There are young twenty something year old woman working in maquiladoras or factories assembling these electronics for more or less $5.00 a day. How can the government and the president of these countries that are assembling as well as importing and distributing these goods allow these measly wages? The answer is simple it is a win-win situation for both sides. Both governments and or corporations are making the money they want; they don’t care about the employees and the conditions under which they work. Much less do they care about mass murders spanning well over ten years in the vicinity of one town.
Poor Forever can be found in the Bloomberg BusinessWeek on page 50 – 55. It was published in the July 9 2012 issue. I also referenced the speech of Chairman, Council of Economic Advisers Alan B. Krueger The Rise and Consequences of Inequality in the United States that was presented on January 12, 2012. Lazarus 29 year old mother single mother of two is determined to escape a life of poverty. She has decided to go to college, and to move in a better neighbor.
Should public assistance such as food stamps and welfare, be discontinued as it is harmful to our economy? This is a question but yet still a political concern I frequently ask myself. Why should public assistance subside when they are many people in need of it? I know of many single mothers who works over forty hours in a week just to make ends meet for her kids and to pay her bills and who still gets public assistance such as Supplemental Nutrition Assistance Program (SNAP) as many of us know it as food stamps and many other government help. These are hard working women who in fact, not only work overtime but are also an active supporter towards their kid’s education and extracurricular activities.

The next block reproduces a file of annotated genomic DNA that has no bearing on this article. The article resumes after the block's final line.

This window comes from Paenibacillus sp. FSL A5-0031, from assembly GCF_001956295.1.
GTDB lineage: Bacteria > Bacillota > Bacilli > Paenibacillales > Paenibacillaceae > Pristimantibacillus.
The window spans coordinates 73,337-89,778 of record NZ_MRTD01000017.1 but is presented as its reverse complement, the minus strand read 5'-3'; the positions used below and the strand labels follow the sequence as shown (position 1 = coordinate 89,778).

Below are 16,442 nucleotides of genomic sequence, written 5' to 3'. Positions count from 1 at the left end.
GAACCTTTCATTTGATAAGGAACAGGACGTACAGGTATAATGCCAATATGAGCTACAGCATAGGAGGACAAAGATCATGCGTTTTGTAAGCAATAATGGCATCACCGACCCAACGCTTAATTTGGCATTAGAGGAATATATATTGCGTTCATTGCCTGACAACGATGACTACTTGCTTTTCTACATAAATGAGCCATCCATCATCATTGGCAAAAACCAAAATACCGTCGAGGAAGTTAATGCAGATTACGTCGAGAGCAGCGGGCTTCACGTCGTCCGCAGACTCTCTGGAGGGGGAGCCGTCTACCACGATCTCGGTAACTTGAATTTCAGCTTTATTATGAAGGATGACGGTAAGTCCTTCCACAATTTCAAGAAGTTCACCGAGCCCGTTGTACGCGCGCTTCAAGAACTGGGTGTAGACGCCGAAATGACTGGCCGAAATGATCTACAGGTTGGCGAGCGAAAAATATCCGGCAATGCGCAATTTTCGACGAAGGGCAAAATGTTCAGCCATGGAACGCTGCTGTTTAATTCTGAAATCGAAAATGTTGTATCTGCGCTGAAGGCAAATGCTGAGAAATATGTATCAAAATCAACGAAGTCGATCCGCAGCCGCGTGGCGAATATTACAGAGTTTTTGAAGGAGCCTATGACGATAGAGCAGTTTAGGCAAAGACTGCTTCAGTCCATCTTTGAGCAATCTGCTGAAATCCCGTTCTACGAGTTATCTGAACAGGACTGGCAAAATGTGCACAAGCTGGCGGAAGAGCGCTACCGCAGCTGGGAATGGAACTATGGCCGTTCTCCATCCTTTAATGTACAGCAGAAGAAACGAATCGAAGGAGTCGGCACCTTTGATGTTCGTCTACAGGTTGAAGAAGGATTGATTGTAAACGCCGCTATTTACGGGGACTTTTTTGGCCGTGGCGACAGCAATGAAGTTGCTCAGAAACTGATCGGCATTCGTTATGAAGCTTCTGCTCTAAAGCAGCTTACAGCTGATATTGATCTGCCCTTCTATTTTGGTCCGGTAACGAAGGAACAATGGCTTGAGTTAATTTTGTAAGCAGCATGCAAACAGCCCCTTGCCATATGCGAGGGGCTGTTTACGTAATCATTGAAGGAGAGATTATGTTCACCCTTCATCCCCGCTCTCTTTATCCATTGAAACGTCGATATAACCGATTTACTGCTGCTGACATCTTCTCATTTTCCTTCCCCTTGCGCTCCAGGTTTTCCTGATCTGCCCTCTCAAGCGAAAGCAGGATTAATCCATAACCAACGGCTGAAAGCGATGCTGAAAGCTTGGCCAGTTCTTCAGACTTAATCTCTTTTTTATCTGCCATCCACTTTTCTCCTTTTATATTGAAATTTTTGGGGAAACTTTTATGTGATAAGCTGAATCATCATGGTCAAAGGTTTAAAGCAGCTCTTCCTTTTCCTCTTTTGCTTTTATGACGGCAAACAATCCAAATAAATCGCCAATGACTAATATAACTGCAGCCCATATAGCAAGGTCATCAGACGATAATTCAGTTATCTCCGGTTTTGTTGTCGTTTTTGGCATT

The industrial revolution had profound effects on American women, because as production shifted from homes to factories, it shifted away from women doing the producing. This led to the “cult of domesticity.” The cult of domesticity decreed that a woman’s place was in the home, so rather than making things the job of women was to enable their husbands to make things, by providing food and a clean living space, but also by providing love, friendship, and mutual obligation. Only very low paying work was available to them and in most states they couldn’t control their own wages it they were married. But, still poor women did find work in factories, as maids, or seamstresses. Some middle class women found work as teachers, which was disreputable
American feminist and author Barbara Ehrenreich journeys into the lives of the working poor - in her book Nickel and Dimed: On (Not) Getting By In America. She attempts to rationalize how members of the working poor are able to survive, or even prosper with living wages of six to seven dollars an hour. So, “in the spirit of science” (Ehrenreich, p. 9) Ehrenreich decides to plunge into the depths of the American stratification system, but not without some hesitation! Parameters & rules are set to fully experience the lifestyle and living conditions of her new class. She can not fall back on her education or skills from her current job, must take the highest paying job and try to hold it, and find the cheapest accommodations available.